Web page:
Re: Joe

From: Grant Callaghan (
Date: Wed 04 Dec 2002 - 16:13:41 GMT

  • Next message: Wade Smith: "arguments with the faithful"

    In numerous posts many of us have pointed out the fact that you can't argue with memes of faith. People on both sides of the argument will refuse to see what they don't want to see in opposing arguments. So to continue aruging about it is a complete waste of time. It's not a matter of who is right and who is wrong. It's a matter of meme dominance and we on this list should know that better than anyone. When someone posts endless arguments in support of a faith-based concept, it is equivalent to spam. The key indicators include the belittling of the people arguing the opposing side, the endless posting of "facts" to support one's position, the obvious emotional content of the arguments posted, and the refusal to let the matter after stating one's position on the subject.

    If nothing else, this has been a good demonstration of how a faith-based meme can take over a discussion and drive out all reason on the subject. It has led to a mini-war of words and emotions between people who are normally friendly toward each other. I think we should take a good look at what has happened, both on the list and in the hearts and minds of the people doing the posting. How has the meme affected their thinking on this subject? How has it affected their emotions? Has it driven them into opposing camps that didn't exist before? Has it spread to other members of the list? Are people taking sides and hardening their positions?

    I think these are all serious issues that have the potential to affect the lives of everyone in the world today. There is this fiction that it requires a religious leader to cause this affect. It doesn't. It happens to academics just as easily as it does the rest of us. And when an academic has placed his/her faith in a theory, he/she will defend it to the exclusion of reason and politeness. It has become a matter that affects the world map of the people involved and they feel compelled to defend their territory.

    This, of course, is just my personal opinion and I am not about to defend it to the point of excluding all counter-arguments. But it's something I think we, as a group involved in the study of memetics, should give some thought to.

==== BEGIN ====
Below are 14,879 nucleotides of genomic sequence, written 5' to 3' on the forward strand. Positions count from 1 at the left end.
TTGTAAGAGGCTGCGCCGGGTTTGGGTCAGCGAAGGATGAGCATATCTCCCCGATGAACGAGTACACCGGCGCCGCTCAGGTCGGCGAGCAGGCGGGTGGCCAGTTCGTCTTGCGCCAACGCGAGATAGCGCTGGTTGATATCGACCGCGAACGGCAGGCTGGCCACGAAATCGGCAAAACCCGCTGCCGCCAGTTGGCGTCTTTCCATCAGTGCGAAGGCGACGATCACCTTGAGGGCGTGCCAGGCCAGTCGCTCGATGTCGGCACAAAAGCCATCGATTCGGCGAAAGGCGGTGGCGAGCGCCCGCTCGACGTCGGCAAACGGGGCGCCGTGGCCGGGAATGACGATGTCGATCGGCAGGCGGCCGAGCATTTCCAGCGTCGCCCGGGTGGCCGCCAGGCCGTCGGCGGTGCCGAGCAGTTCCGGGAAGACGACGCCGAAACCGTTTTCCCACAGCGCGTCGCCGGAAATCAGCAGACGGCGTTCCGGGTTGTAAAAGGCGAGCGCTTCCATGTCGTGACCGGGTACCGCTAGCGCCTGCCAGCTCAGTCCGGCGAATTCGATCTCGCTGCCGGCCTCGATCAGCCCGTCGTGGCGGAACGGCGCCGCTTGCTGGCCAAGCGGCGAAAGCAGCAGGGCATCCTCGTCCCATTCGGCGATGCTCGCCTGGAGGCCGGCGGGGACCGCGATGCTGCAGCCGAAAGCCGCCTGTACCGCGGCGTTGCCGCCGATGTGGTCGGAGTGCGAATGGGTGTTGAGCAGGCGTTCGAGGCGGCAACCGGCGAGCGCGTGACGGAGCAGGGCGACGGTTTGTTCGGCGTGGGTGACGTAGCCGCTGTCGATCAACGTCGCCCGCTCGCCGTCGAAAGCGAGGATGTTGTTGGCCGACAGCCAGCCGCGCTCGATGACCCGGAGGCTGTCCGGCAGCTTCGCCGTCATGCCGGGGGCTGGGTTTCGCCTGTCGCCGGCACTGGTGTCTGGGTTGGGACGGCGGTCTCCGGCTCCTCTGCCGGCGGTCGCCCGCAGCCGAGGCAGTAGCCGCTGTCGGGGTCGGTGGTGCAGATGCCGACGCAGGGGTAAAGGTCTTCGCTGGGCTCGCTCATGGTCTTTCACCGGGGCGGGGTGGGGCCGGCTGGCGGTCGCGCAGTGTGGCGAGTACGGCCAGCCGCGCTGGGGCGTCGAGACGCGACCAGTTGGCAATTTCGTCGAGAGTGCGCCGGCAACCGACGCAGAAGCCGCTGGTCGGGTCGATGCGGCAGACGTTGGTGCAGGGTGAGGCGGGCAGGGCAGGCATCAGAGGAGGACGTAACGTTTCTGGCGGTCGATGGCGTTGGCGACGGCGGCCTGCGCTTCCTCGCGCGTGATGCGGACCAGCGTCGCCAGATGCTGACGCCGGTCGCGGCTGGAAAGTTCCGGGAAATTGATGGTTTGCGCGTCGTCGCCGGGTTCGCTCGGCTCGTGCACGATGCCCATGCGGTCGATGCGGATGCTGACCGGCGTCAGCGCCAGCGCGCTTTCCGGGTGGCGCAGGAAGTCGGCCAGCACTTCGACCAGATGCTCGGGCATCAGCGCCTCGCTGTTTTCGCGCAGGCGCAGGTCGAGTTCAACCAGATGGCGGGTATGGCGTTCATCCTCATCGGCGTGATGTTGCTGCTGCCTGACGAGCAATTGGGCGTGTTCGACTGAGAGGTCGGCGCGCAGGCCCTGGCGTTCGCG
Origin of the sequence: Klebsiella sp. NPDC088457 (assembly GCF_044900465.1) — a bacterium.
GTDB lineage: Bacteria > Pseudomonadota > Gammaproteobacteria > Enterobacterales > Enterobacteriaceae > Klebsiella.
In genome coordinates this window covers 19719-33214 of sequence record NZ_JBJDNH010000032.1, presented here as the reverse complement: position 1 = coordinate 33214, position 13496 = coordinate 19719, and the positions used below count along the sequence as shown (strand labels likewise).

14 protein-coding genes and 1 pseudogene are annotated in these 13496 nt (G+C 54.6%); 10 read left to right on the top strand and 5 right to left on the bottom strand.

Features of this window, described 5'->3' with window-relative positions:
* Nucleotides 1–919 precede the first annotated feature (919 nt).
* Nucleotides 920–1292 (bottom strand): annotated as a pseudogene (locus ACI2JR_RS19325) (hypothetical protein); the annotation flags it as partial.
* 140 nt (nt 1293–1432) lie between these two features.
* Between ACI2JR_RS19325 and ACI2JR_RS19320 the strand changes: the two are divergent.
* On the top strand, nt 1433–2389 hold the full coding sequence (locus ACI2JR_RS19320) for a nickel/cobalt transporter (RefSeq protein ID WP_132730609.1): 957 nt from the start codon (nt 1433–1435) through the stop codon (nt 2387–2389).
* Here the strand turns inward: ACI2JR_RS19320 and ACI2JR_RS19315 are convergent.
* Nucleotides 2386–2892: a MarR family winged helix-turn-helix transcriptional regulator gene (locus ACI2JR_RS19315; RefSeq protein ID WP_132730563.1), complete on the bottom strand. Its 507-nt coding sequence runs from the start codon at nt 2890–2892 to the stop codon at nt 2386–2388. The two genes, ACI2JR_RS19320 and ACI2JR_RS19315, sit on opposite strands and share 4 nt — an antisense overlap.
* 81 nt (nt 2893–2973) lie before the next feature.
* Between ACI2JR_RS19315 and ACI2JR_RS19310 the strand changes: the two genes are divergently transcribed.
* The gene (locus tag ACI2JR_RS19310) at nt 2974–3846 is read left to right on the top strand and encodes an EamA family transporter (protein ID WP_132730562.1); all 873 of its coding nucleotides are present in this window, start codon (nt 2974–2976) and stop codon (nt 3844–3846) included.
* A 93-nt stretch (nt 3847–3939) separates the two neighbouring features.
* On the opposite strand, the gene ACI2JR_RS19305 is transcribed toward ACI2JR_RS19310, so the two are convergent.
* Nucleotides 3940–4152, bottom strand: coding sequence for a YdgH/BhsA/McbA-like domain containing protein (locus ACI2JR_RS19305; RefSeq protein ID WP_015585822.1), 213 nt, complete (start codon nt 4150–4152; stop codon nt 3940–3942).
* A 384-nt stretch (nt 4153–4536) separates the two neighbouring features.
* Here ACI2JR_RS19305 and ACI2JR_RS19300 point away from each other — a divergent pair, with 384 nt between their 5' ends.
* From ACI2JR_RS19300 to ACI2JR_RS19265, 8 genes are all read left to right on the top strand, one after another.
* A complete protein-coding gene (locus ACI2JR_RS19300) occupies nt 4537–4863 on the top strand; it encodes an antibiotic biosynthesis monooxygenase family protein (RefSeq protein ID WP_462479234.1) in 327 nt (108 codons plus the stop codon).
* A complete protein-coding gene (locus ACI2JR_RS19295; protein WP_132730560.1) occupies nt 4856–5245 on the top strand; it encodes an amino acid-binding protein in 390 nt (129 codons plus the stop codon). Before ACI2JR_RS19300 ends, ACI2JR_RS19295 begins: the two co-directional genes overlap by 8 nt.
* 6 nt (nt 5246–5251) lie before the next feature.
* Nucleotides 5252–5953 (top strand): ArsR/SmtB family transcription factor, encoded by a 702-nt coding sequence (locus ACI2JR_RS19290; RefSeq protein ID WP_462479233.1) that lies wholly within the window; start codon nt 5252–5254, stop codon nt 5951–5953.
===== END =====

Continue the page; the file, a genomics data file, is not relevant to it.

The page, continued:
>Ted Dace wrote:
    >>Why do I wish to insult him? Because he refuted Sheldrake!
    >>While plenty of people on this list have offered thoughtful, constructive
    >>criticism of Sheldrake, Joe is not among them. The most exhaustive
    >>discussion came from Derek Gatherer, who wisely dropped the subject after
    >>it became clear that he wasn't able to offer any kind of clear-cut
    >>refutation. Like any sensible person, Gatherer declared his disagreement
    >>and let it go at that. Intelligent people can agree to disagree. If anyone
    >>ever does conclusively refute holistic biology, it'll certainly be news.
    >>No doubt Skeptical Inquirer will feature the story on its cover.
    >Much as I hesitate to respond to this post, as a point of clarification,
    >Gatherer's last word on Sheldrake referred to the theory as an elaborate
    >delusion comparable to Velikovsky's 'Worlds in Collision', a work from the
    >1950s which claimed to show that Venus was ejected from Jupiter 3500 years
    >Ray Recchia
    >This was distributed via the memetics list associated with the
    >Journal of Memetics - Evolutionary Models of Information Transmission
    >For information about the journal and the list (e.g. unsubscribing)

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